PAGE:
Bryan Dunaway
⭐️ ⭐️ ⭐️ ⭐️ ⭐️5/5
A work of art, a great film about a complicated, yet uniquely talented singer whose music means a lot to many of us. A dizzying dance with destiny that we are allowed to observe. Trial and triumph and more trial. Heartwarming in spots but mostly gut-wrenching. Darkness with just occasional daylight. That’s what this film is. 
“The United States vs. Billie Holiday,” the 2021 Hulu release about the legendary singer, brings a song of affliction to the soul and more than a train with a thousand boxcars worth of heartache. The film has received bad reviews. I’m here to say those bad reviews are…bad. Notable critics are wrong about this film.
The movie evidently has some historical inaccuracies in it, based on many reports I’ve heard and read (I don’t know, I’ve not done a thorough investigation). It was based on a book by Johann Hari and I have no idea how accurate the book is. For this discussion, I am not concerned. I am reviewing and analyzing the artistic merits, not the historical accuracy, of a film. And what it does have is an evocative, mesmerizing performance by Andra Day as Holiday, who was one of the greatest Jazz singers—and singers, period—in history. Holiday was an amazing woman with a troubled life, and she is portrayed with vigor and brilliance by an extremely talented singer in her own right, making her film debut. That’s right. This is Andra Day acting in a film for the first time. 
Suzan-Lori Parks, a Pulitzer Prize winning playwright, adapted the material for the screen, Lee Daniels directed it, and Andrew Dunn did the cinematography. The film contains drama, abstract-type artistic elements, clear moments of artistic license and historical narratives, assembled together to create an amassment of cinematic triumph. 
Holiday’s life was hard from childhood on. She was exposed to and involved in many bad things, and there is no effort here to sanitize who she was or the life she lived. The film is graphically honest in its telling. This one is not for kids.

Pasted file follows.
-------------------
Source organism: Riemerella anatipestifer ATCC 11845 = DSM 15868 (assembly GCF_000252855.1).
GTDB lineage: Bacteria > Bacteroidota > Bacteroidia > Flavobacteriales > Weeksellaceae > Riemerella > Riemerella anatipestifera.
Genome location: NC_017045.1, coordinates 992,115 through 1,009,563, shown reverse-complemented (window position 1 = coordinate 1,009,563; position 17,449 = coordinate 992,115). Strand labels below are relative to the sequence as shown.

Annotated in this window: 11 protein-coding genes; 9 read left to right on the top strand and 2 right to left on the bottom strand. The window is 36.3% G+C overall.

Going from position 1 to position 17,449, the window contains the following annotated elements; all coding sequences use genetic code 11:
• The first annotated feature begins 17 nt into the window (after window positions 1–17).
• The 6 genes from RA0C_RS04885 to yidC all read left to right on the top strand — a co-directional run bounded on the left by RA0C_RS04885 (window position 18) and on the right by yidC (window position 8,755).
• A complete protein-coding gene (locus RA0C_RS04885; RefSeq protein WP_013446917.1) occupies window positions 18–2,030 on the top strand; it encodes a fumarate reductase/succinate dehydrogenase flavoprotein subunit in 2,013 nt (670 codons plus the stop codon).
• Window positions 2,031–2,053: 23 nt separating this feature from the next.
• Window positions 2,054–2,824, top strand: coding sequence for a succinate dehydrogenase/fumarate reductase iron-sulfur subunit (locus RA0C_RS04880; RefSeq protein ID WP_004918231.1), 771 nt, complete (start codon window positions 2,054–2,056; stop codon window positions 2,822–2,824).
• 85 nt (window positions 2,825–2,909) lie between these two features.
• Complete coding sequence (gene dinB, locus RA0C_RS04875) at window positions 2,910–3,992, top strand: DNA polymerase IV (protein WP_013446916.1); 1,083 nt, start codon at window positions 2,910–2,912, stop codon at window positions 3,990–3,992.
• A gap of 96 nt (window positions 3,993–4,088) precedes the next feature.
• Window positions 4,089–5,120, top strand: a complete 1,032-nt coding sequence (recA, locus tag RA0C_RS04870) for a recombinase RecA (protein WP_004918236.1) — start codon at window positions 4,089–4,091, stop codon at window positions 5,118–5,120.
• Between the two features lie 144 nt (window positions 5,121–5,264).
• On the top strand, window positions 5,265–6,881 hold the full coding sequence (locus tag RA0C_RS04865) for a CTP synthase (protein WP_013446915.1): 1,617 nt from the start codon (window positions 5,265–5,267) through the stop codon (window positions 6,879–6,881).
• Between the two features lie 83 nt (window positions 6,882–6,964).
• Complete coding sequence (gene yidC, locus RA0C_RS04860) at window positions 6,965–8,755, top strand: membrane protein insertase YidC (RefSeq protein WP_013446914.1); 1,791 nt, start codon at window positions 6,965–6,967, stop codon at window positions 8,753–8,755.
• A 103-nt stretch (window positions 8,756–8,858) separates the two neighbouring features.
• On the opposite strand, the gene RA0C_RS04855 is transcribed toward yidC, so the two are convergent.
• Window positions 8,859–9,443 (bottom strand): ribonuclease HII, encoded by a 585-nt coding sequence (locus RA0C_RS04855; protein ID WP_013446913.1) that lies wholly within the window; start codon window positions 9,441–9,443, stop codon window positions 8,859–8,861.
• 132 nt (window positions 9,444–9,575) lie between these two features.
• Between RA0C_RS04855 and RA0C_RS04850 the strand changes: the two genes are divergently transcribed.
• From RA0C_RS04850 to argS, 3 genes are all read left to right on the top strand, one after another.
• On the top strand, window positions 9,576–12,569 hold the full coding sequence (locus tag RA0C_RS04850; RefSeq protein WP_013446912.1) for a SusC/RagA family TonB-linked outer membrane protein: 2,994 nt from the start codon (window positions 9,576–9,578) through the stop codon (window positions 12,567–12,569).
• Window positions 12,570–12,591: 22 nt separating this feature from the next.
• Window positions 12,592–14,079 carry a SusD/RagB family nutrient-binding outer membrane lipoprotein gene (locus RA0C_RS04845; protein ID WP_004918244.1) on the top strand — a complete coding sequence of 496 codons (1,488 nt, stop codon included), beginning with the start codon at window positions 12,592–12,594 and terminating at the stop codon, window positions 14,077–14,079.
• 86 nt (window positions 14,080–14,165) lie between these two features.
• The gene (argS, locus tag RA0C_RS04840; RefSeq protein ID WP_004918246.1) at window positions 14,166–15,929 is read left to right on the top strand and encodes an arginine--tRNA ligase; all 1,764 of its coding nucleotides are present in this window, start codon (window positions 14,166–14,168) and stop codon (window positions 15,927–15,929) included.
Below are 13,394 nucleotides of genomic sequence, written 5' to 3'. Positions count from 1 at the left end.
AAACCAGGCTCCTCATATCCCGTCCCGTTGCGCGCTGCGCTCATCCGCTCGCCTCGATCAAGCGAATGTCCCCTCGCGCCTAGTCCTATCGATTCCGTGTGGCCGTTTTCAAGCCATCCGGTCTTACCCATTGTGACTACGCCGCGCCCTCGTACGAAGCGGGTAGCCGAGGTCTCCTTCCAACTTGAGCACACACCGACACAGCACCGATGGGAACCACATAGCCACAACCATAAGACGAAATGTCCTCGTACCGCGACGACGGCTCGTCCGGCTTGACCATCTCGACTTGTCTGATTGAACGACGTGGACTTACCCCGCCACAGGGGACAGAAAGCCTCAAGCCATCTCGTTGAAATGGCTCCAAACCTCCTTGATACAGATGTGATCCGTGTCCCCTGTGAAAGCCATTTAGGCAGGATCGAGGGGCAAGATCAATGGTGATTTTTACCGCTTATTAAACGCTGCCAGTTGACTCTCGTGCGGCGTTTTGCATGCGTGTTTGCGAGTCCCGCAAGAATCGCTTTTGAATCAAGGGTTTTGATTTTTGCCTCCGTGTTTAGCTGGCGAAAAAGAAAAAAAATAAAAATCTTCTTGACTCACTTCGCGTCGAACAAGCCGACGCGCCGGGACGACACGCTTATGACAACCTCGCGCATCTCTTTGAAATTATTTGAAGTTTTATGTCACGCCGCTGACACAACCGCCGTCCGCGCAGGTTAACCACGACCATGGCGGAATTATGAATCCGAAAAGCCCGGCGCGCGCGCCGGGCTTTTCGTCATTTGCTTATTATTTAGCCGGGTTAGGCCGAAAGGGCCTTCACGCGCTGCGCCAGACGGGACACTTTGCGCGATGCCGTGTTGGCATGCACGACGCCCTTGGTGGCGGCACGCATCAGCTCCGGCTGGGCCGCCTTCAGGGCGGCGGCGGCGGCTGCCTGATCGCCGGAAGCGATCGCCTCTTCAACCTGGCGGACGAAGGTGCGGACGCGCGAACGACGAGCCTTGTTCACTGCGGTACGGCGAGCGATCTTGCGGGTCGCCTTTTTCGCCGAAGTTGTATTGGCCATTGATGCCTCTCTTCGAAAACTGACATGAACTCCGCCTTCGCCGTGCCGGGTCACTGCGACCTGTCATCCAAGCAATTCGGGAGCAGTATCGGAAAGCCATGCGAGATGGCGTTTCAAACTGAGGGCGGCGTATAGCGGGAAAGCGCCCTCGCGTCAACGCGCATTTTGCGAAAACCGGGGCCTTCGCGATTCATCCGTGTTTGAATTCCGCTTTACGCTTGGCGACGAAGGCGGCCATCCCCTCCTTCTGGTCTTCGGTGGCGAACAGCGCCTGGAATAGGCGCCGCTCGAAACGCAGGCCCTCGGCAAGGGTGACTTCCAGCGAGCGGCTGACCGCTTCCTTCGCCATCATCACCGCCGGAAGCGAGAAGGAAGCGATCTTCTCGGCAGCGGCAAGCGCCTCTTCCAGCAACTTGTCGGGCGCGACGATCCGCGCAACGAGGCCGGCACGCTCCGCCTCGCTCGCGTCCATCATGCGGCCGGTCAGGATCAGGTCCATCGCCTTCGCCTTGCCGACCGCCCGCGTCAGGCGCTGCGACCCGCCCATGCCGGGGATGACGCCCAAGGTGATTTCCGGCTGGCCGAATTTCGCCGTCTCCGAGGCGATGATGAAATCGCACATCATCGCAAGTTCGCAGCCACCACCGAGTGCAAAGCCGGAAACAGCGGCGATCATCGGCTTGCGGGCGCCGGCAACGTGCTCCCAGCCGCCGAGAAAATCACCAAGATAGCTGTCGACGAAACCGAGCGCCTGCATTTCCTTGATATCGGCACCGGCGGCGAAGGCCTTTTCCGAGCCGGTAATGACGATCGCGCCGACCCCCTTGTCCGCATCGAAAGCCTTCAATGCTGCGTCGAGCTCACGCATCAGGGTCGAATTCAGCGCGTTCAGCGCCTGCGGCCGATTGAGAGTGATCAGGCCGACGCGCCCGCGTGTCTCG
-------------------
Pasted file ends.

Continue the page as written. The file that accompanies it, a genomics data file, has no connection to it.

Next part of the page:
Holiday was mistreated, used and exploited by men all of her life. And she was a drug addict. And—she was black. And the FBI hated her. Judy Garland, many people do not know, had a serious drug and alcohol addiction too, around the same time, but the FBI did not hound her. Holiday points something like this out in the film more than once. She knows she needs help, but instead of winding up in a hospital where she could get it, they put her in jail. I wonder why Judy Garland was treated differently from Billie Holiday? Oh, wait, I bet I know. 
The plot of the film centers around Holiday’s song, “Strange Fruit,” a haunting one that deals with the lynching of African-Americans. It is lyrically beautiful and provocative in its message, like a slap in the face to those who did not see, or were not willing to see, what was being done to Black people, especially in the South. It took a lot of active courage to even sing the song. 
At the beginning of the movie, we are reminded that the U. S. Senate, in 1937, finally considered a bill which would have outlawed the lynching of African-Americans. The text is displayed across a picture of a group of smiling white men from some time around that period. Then the haunting words, “The bill did not pass” appear as the camera pans down to the corpse of a black person who has been lynched.
We then shift to 1957 where Holiday is being interviewed by a radio personality who asks why she continues to sing “Strange Fruit” even though she keeps “getting in trouble” for it. “Have you ever seen a lynching?” she asks, and then explains that the song is about human rights, which the government often forgets about. So far everything is “historically accurate.“
The conversation leads to a flashback to 1947 where Holiday is singing “All of Me” in a club. She later argues with her manager, Joe Glaser, and her abusive husband, Monroe, over whether or not she should sing “Strange Fruit.” The two men have become friends with FBI agent Harry J. Anslinger, and Glaser informs her that people high up in the government don’t want her singing it. 
We then see a meeting where Anslinger warns his colleagues that Holiday refuses to stop singing the song and, therefore, is a threat to the American civilization or way of life or some such nonsense. They fear that she and the song will be a force for the imminent Civil Rights Movement. But since they cannot arrest her for singing a song, and “inciting a riot” would only be a misdemeanor, they point out that she is a drug addict and decide that is the avenue down which they will go after her. They will harass her on drug charges.